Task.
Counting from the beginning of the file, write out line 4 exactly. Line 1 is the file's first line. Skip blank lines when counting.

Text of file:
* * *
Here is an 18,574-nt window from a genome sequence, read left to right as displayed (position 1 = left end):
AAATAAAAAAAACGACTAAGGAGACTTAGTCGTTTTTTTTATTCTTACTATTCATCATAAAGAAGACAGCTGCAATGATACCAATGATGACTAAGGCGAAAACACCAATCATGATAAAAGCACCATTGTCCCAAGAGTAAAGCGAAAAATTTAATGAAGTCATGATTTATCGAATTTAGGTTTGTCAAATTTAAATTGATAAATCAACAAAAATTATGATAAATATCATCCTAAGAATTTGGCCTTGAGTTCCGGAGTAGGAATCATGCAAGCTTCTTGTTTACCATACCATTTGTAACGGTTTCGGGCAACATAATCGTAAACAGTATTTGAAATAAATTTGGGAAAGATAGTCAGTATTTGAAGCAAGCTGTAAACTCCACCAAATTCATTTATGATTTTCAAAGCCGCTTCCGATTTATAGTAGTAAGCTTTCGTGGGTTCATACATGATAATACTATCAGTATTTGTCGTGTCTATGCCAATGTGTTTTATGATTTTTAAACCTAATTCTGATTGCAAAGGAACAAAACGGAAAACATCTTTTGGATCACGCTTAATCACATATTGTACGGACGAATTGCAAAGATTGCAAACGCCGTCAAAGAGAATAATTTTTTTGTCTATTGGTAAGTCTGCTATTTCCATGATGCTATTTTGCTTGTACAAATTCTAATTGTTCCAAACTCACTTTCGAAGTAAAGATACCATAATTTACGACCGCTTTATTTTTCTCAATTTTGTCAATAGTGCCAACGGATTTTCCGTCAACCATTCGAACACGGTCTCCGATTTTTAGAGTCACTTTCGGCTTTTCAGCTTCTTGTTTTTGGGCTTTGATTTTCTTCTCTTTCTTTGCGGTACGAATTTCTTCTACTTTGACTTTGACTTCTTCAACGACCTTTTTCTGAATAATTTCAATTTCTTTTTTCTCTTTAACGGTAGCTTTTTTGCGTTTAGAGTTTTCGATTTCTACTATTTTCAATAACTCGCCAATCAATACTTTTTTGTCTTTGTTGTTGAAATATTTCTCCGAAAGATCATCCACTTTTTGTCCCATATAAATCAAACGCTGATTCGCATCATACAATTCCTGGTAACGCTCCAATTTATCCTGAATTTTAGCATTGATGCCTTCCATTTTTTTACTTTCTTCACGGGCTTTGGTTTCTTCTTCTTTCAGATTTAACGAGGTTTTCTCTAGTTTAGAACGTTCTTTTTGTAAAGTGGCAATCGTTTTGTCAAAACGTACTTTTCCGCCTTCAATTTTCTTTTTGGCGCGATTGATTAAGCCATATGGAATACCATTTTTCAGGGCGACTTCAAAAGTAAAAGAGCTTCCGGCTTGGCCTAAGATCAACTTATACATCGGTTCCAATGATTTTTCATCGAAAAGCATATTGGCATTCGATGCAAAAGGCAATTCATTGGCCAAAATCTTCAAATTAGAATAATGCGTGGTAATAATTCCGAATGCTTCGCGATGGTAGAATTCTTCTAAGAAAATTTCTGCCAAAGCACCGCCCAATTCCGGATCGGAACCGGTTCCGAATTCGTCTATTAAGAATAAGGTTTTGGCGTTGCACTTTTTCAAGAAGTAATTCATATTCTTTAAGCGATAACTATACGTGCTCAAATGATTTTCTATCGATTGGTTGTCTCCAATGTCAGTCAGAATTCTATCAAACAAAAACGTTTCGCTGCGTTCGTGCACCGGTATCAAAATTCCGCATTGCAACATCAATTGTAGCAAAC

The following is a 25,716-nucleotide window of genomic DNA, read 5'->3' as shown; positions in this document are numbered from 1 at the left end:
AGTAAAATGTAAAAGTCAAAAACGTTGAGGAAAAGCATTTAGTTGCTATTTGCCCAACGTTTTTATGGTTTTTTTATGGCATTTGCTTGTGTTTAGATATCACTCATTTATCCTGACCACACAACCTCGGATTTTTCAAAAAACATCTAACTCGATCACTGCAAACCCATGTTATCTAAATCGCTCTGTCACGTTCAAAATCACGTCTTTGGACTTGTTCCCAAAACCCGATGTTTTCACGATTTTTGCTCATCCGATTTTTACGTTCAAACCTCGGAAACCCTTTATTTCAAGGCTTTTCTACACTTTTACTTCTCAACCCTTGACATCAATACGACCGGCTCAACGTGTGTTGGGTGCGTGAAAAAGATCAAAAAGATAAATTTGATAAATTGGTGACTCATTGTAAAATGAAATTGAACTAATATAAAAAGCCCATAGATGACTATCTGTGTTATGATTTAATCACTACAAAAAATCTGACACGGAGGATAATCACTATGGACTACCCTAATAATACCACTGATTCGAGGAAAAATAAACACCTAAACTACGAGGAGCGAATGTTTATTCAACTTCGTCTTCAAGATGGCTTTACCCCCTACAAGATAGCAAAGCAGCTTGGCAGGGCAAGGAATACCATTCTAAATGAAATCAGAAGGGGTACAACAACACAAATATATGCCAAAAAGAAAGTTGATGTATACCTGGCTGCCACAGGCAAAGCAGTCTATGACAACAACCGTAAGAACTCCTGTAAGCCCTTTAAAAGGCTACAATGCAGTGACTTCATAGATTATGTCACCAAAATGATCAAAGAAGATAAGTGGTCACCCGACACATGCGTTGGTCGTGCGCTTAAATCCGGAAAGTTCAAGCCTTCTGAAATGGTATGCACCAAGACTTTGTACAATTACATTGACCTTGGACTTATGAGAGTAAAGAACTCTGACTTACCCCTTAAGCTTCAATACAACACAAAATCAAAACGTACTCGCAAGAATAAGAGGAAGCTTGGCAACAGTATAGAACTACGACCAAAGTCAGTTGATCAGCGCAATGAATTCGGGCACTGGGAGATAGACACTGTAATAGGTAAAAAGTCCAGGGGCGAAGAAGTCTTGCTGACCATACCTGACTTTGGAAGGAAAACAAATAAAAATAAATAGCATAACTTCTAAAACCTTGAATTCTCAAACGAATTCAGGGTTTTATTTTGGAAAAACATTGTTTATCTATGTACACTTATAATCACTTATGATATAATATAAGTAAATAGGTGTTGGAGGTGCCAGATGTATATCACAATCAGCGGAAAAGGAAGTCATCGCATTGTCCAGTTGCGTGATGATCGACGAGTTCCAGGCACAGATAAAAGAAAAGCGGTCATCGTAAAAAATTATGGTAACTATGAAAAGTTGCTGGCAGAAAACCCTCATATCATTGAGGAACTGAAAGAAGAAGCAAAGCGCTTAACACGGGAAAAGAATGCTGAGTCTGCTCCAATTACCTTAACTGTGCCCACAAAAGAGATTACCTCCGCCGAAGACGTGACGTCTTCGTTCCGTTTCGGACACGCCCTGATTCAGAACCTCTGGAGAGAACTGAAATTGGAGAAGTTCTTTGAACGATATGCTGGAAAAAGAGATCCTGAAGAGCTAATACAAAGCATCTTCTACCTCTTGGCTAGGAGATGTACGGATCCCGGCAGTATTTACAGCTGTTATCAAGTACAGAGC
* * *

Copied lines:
AGTAAAATGTAAAAGTCAAAAACGTTGAGGAAAAGCATTTAGTTGCTATTTGCCCAACGTTTTTATGGTTTTTTTATGGCATTTGCTTGTGTTTAGATATCACTCATTTATCCTGACCACACAACCTCGGATTTTTCAAAAAACATCTAACTCGATCACTGCAAACCCATGTTATCTAAATCGCTCTGTCACGTTCAAAATCACGTCTTTGGACTTGTTCCCAAAACCCGATGTTTTCACGATTTTTGCTCATCCGATTTTTACGTTCAAACCTCGGAAACCCTTTATTTCAAGGCTTTTCTACACTTTTACTTCTCAACCCTTGACATCAATACGACCGGCTCAACGTGTGTTGGGTGCGTGAAAAAGATCAAAAAGATAAATTTGATAAATTGGTGACTCATTGTAAAATGAAATTGAACTAATATAAAAAGCCCATAGATGACTATCTGTGTTATGATTTAATCACTACAAAAAATCTGACACGGAGGATAATCACTATGGACTACCCTAATAATACCACTGATTCGAGGAAAAATAAACACCTAAACTACGAGGAGCGAATGTTTATTCAACTTCGTCTTCAAGATGGCTTTACCCCCTACAAGATAGCAAAGCAGCTTGGCAGGGCAAGGAATACCATTCTAAATGAAATCAGAAGGGGTACAACAACACAAATATATGCCAAAAAGAAAGTTGATGTATACCTGGCTGCCACAGGCAAAGCAGTCTATGACAACAACCGTAAGAACTCCTGTAAGCCCTTTAAAAGGCTACAATGCAGTGACTTCATAGATTATGTCACCAAAATGATCAAAGAAGATAAGTGGTCACCCGACACATGCGTTGGTCGTGCGCTTAAATCCGGAAAGTTCAAGCCTTCTGAAATGGTATGCACCAAGACTTTGTACAATTACATTGACCTTGGACTTATGAGAGTAAAGAACTCTGACTTACCCCTTAAGCTTCAATACAACACAAAATCAAAACGTACTCGCAAGAATAAGAGGAAGCTTGGCAACAGTATAGAACTACGACCAAAGTCAGTTGATCAGCGCAATGAATTCGGGCACTGGGAGATAGACACTGTAATAGGTAAAAAGTCCAGGGGCGAAGAAGTCTTGCTGACCATACCTGACTTTGGAAGGAAAACAAATAAAAATAAATAGCATAACTTCTAAAACCTTGAATTCTCAAACGAATTCAGGGTTTTATTTTGGAAAAACATTGTTTATCTATGTACACTTATAATCACTTATGATATAATATAAGTAAATAGGTGTTGGAGGTGCCAGATGTATATCACAATCAGCGGAAAAGGAAGTCATCGCATTGTCCAGTTGCGTGATGATCGACGAGTTCCAGGCACAGATAAAAGAAAAGCGGTCATCGTAAAAAATTATGGTAACTATGAAAAGTTGCTGGCAGAAAACCCTCATATCATTGAGGAACTGAAAGAAGAAGCAAAGCGCTTAACACGGGAAAAGAATGCTGAGTCTGCTCCAATTACCTTAACTGTGCCCACAAAAGAGATTACCTCCGCCGAAGACGTGACGTCTTCGTTCCGTTTCGGACACGCCCTGATTCAGAACCTCTGGAGAGAACTGAAATTGGAGAAGTTCTTTGAACGATATGCTGGAAAAAGAGATCCTGAAGAGCTAATACAAAGCATCTTCTACCTCTTGGCTAGGAGATGTACGGATCCCGGCAGTATTTACAGCTGTTATCAAGTACAGAGC